Yemen Houthi rebels mark 2,000 days of 'resistance' with stacks of cash
The coalition intervened in the Yemen war in March 2015 to bolster the internationally recognised government of President Abedrabbo Mansour Hadi against the insurgents, who took over the capital Sanaa in late 2014.
In a country that the United Nations says is teetering on the edge of famine, piles of food donated by tribesmen were loaded on trucks and displayed at Sanaa's Al-Sabeen Square.
In the middle of the square was a multi-layered pyramid of Yemeni riyals, closely guarded by armed fighters, and another set of stacks on the ground spelling out "2000".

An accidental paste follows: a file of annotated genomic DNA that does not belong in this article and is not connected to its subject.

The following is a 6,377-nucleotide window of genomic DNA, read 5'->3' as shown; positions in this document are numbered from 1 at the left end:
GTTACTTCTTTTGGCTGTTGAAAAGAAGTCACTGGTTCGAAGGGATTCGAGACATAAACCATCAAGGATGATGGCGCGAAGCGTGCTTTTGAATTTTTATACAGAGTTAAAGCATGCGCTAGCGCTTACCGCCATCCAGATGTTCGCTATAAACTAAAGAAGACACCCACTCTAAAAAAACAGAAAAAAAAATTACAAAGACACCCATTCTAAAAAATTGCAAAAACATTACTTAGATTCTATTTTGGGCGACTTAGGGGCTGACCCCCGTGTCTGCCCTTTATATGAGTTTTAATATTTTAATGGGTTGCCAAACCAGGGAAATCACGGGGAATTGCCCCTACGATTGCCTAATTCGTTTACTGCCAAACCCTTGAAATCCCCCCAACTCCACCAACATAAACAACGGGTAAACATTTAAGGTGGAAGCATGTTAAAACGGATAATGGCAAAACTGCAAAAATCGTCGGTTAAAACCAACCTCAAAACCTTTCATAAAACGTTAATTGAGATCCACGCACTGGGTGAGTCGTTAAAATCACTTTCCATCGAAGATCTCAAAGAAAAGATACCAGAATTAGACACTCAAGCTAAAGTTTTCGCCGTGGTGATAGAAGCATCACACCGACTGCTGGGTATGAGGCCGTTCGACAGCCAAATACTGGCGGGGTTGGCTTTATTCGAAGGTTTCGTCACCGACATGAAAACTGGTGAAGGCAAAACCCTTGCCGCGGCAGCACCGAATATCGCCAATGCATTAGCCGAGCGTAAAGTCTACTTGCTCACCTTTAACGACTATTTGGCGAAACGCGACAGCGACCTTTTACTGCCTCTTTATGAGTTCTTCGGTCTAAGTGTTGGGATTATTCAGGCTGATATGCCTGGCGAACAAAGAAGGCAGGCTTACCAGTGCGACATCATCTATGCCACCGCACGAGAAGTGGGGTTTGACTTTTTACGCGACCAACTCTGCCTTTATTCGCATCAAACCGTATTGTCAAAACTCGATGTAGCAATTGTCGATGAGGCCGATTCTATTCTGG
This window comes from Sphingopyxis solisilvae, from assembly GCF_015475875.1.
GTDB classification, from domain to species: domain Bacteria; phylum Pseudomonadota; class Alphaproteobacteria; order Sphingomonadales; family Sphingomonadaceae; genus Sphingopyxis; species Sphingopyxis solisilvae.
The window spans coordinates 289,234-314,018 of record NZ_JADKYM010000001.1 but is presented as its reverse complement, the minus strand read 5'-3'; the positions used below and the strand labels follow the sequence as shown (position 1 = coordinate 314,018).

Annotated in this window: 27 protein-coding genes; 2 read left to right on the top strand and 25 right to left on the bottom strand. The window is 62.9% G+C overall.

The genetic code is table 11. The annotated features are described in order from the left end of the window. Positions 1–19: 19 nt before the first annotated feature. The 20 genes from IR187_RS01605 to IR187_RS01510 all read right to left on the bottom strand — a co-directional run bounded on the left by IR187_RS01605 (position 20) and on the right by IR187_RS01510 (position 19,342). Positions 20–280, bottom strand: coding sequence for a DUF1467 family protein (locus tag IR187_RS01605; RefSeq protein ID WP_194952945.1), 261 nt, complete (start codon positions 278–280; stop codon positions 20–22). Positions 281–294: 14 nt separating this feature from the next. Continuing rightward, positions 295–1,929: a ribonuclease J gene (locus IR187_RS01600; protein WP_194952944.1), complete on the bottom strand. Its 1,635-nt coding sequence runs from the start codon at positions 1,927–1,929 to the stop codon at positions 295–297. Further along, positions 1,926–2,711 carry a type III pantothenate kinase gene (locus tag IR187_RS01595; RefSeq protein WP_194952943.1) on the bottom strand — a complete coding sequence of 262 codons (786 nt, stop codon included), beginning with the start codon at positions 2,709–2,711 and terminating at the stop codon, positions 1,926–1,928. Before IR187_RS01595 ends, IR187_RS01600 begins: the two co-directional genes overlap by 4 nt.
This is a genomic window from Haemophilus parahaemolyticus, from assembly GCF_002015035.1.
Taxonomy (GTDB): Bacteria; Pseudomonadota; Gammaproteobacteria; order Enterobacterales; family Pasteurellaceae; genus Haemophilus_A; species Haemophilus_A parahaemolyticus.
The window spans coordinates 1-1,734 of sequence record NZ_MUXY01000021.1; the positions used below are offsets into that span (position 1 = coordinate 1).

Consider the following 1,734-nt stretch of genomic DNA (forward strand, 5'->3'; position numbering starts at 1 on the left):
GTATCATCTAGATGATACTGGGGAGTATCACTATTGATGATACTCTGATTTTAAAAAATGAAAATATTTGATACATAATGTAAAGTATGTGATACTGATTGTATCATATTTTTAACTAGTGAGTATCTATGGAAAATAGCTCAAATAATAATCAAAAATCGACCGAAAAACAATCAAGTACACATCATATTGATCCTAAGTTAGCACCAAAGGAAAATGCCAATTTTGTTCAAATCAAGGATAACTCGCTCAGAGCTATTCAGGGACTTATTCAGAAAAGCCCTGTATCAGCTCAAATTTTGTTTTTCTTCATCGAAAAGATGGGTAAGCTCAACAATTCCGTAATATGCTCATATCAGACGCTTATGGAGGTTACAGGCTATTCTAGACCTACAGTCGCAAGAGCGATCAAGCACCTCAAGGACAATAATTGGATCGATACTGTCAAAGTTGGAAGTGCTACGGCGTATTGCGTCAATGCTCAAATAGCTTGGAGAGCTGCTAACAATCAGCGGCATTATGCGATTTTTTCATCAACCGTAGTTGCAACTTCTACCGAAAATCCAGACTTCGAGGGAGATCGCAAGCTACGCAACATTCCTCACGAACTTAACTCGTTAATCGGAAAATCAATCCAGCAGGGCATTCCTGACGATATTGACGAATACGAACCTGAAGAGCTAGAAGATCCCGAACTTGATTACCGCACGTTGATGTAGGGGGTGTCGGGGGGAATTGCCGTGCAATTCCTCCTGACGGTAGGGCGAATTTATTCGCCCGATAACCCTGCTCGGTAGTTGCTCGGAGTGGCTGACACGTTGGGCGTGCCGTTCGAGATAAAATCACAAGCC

Other banknotes were arranged to spell out September 21, the date on which the Houthis seized control of the capital.
In 2017, the rebels -- who control much of the north -- marked 1,000 days since the intervention of the coalition with a parade in the Yemeni capital. Since then, attempts to find a political solution to the ruinous conflict have made little headway.
Tens of thousands of people -- mostly civilians -- have been killed in the conflict between the government and the Iran-backed Houthis.
A majority of the population relies on aid for survival, according to the United Nations, which has called the situation in Yemen the world's worst humanitarian crisis.